#42: Walking to Dream
Plus, 'An Opinionated Guide to London Green Spaces, The Perimeter by Quintin Lake, Starkweather's Loop Walk, finding community and more links!
|Bryan Formhals||Mar 8|| 1|
How are you doing? I hope well. It’s been a stressful few weeks for everyone and who knows what’s in store for the next few months. If you’re still reading newsletters, especially this one, thank you! I truly appreciate you giving me a few moments of your time each week.
I’m Bryan and this is my weekly newsletter on walking, photography, maps and New York City.
Walking & art: One of the most exciting aspects of a planned long walk is when you enter flow state. For me, this usually happens around 30 minutes into the walk, after I’ve warmed up, found my pace and washed away the daily mental checklist.
At this point, I move into creative problem solving mode, tackling the pressing issues that I need to resolve in order to move forward with my work and life in general. Those challenges normally take priority because they need to be solved in order to function.
There are walks however where the problem solving part is skipped entirely and I start to day dream when I achieve flow. This is when I begin to spark new ideas and imagine what’s possible. Often times, the ideas will be fanciful and absurdly impractical, but that’s the point! We need to allow our imagination to go to these places in order to invent and synthesize our ideas.
As I’ve hit middle age, I’ve developed a deeper appreciation for this type of day dreaming, and understand how vital it is to our creative lives. For me, walking has always allowed me to dream about the future, to resolve personal questions, develop strategies, synthesize new ideas, and escape the pressure of the grind. The walk is my sacred time where the foundational, creative work takes place.
I walk to dream, and you should too. We need it, no matter how challenging life may seem.
If you are enjoying this newsletter, please consider sharing it with likeminded friends! I would greatly appreciate it.
Photobooks & Urbanism: I don’t own any books from Hoxton Mini Press yet but there have been a few over the years that I’ve coveted. I like what they are doing, and the focus of their publishing program. Their latest book 'An Opinionated Guide to London Green Spaces’ looks a fantastic take on the travel guide genre. I can envision one for New York City. The last few years I’ve spent a lot of time exploring the NYC parks, growing to appreciate them as vital, creative parts of the city. They are my favorite places to walk, make photos and think about the city. I’d love to see more work about urban greenspaces. If you have any recommendations, drop me a line at firstname.lastname@example.org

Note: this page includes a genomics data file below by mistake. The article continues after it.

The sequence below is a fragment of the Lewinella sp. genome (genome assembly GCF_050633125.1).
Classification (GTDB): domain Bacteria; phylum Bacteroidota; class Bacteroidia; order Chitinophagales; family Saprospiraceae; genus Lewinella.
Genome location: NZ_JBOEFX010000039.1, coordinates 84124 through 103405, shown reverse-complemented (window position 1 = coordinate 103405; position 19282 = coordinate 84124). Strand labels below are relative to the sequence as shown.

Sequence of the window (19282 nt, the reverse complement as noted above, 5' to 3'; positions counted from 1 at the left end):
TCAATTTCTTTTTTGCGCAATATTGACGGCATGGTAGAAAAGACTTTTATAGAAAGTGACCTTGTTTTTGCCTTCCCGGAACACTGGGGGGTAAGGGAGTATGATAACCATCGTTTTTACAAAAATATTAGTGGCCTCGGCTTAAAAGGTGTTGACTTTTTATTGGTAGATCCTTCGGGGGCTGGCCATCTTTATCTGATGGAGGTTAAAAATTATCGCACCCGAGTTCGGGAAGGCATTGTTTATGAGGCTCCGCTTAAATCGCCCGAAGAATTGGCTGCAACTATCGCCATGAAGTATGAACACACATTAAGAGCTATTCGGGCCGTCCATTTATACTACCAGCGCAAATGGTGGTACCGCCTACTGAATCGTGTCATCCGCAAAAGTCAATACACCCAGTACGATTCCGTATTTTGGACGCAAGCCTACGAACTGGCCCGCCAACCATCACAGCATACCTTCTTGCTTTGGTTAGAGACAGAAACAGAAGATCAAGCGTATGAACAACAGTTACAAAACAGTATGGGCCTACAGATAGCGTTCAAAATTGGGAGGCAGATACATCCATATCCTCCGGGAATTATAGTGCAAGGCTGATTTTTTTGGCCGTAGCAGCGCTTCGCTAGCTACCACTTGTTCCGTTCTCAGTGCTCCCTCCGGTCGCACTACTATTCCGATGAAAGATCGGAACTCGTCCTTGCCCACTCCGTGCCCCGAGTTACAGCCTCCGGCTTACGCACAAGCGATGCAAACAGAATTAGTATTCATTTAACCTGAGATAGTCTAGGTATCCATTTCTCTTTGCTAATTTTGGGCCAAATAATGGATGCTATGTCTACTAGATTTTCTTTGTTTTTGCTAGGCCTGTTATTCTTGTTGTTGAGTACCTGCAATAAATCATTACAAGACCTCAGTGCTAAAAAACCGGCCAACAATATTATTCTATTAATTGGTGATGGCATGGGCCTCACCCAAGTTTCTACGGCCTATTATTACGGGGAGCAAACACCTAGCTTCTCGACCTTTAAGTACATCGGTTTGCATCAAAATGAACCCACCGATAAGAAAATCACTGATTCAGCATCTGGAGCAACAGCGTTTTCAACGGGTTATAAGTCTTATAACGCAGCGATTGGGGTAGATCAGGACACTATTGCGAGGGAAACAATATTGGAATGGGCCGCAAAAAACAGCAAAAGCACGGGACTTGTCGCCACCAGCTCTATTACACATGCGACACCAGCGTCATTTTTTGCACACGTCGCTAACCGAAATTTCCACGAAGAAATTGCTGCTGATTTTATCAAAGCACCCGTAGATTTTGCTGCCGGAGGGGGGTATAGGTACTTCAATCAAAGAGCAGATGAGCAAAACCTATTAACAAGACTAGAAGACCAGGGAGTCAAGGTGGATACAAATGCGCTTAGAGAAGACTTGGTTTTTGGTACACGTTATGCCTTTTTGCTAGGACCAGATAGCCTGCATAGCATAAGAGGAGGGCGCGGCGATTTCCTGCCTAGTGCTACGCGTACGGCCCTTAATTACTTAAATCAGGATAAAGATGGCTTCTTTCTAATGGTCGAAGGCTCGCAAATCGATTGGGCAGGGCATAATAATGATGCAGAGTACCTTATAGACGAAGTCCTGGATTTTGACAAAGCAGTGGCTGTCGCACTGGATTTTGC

The Perimeter is a photography project by Quintin Lake based on walking 10,000km around the coast of Britain in sections. The journey started on 17th April 2015 at St Paul’s cathedral and I’m following the coast clockwise. I expect the journey will take around 5 years.
Maps & photography: No doubt there are numerous walking projects out there for me to discover. I’m always inspired by the type of epic walks like the one Quintin is making right now.
Perhaps the best aspect of social media is that when you dial into a subject matter and share what you’re thinking and looking at. The work has a tendency of finding you at that point, and once you amplify it, it starts to compound. That’s what excites me most about doing this newsletter. I want to learn about these cool projects and see where it leads us. Send me your recommendations!
Friend and collaborator Tom Starkweather shared a recent walk with me and it gave me the idea that this could be a regular feature of the newsletter. I’ve been sketching out plans for how I’d like it to evolve as I progress, and this feels like a good start. If you’d like to share a walk, map and some text, drop me a line at email@example.com
Tom Starkweather: As per interesting patterns on walking maps, I found the route that Alex (my partner) and I took on Saturday to be a figure 8. There were a couple of points where we realized we had made a big loop but our spontaneous destinations led us through Carroll Gardens and Gowanus that way. Alex got me a beer book of free beers for my birthday and we were checking out places that we had not been to and some were not surprisingly crowded on a Saturday so our route evolved and eventually into a figure 8. Good records were also found on the way. One with a map that seemed like a clue.
Read any great art biography and you will find them to be as much about the pursuit of connection and community and sensibility as they are about the struggle to forge a self. - Megan O'‘Grady, Is It Possible to Feel Creatively Connected Without Social Media?
That might be the essence of this newsletter and what I’m trying to do, so thank you for joining the journey so far. I hope to connect with more walkers, photographers and artists in the year to come.
Jonathan Blaustein on Baldesarri: “It was all there, the playfulness, the experimentation, the use of processes to engender artistic outcomes.”
I love Doug Eng’s tree photographs and the Art + Science feature on Lenscratch
We are ‘Moving Away From ‘Peak Car’ and I’m here for it.
This newsletter is a weekly digest mixing updates on my current projects with the articles and media that catch my attention during the week. Topics I’m focusing on these days include walking, urbanism, New York city history, news about photography and photobooks, the attention economy and existential dread.